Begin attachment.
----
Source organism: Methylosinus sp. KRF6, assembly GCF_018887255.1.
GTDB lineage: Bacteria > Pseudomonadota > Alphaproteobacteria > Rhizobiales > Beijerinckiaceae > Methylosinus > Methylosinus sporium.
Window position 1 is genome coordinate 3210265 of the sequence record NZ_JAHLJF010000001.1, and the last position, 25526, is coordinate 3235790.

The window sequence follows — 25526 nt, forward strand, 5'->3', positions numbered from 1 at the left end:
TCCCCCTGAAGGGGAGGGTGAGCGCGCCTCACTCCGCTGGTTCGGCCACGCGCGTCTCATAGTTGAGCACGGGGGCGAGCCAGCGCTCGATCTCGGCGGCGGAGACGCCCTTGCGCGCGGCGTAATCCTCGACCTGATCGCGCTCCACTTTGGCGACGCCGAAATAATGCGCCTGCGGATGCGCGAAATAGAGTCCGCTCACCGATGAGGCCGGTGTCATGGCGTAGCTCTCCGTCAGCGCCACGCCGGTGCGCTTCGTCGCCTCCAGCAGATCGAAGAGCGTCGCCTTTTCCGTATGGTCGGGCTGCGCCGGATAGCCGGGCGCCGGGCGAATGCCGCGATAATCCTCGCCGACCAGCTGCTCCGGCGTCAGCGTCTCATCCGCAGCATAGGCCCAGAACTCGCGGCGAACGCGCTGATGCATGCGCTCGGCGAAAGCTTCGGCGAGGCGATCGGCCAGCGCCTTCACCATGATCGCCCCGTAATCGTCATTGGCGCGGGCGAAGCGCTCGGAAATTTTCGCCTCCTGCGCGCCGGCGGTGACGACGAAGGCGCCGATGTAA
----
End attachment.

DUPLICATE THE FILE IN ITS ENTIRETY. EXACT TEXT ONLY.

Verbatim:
Source organism: Methylosinus sp. KRF6, assembly GCF_018887255.1.
GTDB lineage: Bacteria > Pseudomonadota > Alphaproteobacteria > Rhizobiales > Beijerinckiaceae > Methylosinus > Methylosinus sporium.
Window position 1 is genome coordinate 3210265 of the sequence record NZ_JAHLJF010000001.1, and the last position, 25526, is coordinate 3235790.

The window sequence follows — 25526 nt, forward strand, 5'->3', positions numbered from 1 at the left end:
TCCCCCTGAAGGGGAGGGTGAGCGCGCCTCACTCCGCTGGTTCGGCCACGCGCGTCTCATAGTTGAGCACGGGGGCGAGCCAGCGCTCGATCTCGGCGGCGGAGACGCCCTTGCGCGCGGCGTAATCCTCGACCTGATCGCGCTCCACTTTGGCGACGCCGAAATAATGCGCCTGCGGATGCGCGAAATAGAGTCCGCTCACCGATGAGGCCGGTGTCATGGCGTAGCTCTCCGTCAGCGCCACGCCGGTGCGCTTCGTCGCCTCCAGCAGATCGAAGAGCGTCGCCTTTTCCGTATGGTCGGGCTGCGCCGGATAGCCGGGCGCCGGGCGAATGCCGCGATAATCCTCGCCGACCAGCTGCTCCGGCGTCAGCGTCTCATCCGCAGCATAGGCCCAGAACTCGCGGCGAACGCGCTGATGCATGCGCTCGGCGAAAGCTTCGGCGAGGCGATCGGCCAGCGCCTTCACCATGATCGCCCCGTAATCGTCATTGGCGCGGGCGAAGCGCTCGGAAATTTTCGCCTCCTGCGCGCCGGCGGTGACGACGAAGGCGCCGATGTAA